From the opening notes which resound from the guitars on Aggressor, you get a sense of the density which these musicians pour into their music. The cavalcade of notes and rhythmic structures on display means the experience will be a treat for those who enjoy the complicated, and intricate side of prog. I can certainly appreciate the album from a purely technical standpoint. Lucid Dreams is my favourite moment in this respect due to the soaring feel which emanates from the arpeggiated changes in speed and therefore, mood. I do feel that these commit the same sin as Dance Gavin Dance or Polyphia at times, allowing the musicianship to overtake the songwriting, in such a way that the album bleeds distraction and alienation. The Void is a perfect example of this kind of cleverness with constraint or precision without patience.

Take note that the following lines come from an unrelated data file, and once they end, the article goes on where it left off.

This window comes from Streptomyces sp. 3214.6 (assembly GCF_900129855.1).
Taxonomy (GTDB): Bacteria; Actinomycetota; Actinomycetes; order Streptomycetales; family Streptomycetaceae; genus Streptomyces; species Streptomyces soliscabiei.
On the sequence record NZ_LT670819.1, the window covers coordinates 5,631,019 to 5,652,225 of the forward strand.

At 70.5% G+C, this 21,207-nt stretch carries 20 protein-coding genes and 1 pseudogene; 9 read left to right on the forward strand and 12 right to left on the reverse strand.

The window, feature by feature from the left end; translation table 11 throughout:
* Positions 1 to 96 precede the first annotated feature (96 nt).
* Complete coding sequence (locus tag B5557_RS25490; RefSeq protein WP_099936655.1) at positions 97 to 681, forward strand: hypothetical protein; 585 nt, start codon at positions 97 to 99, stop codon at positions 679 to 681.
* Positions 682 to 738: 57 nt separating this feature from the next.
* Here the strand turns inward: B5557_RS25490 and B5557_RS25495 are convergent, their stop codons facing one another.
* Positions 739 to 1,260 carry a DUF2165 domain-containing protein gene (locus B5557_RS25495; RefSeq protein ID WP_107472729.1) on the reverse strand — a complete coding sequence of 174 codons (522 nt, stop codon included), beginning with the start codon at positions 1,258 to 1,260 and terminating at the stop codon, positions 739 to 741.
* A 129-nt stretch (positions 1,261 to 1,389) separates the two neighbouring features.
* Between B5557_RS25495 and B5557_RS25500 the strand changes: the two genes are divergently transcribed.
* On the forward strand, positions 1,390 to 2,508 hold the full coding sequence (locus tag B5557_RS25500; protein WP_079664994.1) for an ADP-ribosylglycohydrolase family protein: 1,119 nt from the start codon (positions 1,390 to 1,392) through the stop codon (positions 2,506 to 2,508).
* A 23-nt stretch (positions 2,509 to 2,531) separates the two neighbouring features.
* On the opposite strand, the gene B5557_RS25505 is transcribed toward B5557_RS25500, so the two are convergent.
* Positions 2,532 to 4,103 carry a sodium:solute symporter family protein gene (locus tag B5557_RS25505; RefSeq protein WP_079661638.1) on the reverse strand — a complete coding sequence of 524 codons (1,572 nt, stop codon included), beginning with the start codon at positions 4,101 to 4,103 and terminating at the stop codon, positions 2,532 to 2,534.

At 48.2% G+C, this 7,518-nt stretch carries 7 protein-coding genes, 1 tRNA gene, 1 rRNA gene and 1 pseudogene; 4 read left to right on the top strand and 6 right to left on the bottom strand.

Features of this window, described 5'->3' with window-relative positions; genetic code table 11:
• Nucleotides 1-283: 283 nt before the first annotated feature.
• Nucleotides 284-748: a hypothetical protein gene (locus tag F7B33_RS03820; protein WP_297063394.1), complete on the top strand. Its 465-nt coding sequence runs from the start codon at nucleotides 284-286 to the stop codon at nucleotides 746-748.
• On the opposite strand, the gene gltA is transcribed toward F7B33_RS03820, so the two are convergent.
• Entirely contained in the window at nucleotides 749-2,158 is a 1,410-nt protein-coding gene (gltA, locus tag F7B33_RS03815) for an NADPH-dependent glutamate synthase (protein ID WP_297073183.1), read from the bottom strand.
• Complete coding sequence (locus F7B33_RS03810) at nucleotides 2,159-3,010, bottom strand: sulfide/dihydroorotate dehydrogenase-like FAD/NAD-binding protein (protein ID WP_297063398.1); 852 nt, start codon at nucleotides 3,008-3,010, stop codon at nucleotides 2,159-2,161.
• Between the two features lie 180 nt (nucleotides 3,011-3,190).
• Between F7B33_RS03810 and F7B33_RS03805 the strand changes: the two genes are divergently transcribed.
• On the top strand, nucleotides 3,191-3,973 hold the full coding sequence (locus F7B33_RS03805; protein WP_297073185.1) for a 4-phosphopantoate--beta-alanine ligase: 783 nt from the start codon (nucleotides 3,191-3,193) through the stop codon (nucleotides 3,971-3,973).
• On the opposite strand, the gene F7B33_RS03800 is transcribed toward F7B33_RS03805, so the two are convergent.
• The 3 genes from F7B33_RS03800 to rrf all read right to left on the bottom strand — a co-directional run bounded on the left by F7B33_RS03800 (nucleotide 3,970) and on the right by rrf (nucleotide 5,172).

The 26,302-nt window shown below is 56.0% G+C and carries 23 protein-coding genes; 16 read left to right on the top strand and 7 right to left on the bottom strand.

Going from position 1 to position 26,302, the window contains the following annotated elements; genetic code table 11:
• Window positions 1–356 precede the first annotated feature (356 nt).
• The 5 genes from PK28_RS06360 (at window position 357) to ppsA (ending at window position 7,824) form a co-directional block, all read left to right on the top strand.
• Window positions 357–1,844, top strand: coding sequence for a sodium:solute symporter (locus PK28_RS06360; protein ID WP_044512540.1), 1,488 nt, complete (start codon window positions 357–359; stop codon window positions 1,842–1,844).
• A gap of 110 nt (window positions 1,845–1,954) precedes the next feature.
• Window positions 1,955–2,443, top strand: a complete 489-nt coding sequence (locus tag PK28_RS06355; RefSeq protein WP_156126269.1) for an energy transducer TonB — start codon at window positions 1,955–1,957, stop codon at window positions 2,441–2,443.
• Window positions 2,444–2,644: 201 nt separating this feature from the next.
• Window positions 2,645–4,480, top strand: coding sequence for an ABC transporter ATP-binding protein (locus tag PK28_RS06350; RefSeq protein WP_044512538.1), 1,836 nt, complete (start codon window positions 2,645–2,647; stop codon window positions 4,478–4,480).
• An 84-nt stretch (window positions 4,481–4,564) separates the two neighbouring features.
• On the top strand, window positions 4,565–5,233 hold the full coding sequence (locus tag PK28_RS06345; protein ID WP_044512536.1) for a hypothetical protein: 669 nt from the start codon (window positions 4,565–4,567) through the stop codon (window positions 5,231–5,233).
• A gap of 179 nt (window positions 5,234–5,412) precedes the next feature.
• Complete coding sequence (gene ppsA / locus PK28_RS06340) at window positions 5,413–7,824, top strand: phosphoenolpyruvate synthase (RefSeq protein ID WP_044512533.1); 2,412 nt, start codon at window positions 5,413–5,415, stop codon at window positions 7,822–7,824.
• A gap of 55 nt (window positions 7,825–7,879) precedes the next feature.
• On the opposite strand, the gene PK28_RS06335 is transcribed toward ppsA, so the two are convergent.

Despite this, the superficial moments are short-lived, and Archaeologist does have an ear for timing and theatricality. Take the closer Beyond The Edge where the intersecting melodies and duelling rhythms create a feeling of interstellar joy and emancipating discovery. Here's where Volume II really excels. In underpinning that sense of tension, they are able to create a cinematic feel which matches the accomplishments of some of the greats in modern prog. Considering the understandably short run length, I would be acting in bad faith to reach a conclusion about an entire band based on one EP. However, I can definitely see their work growing on me over time, as I learn to notice and respect the subtleties and nuances which lie at the heart of their experiments in complexity. 7/10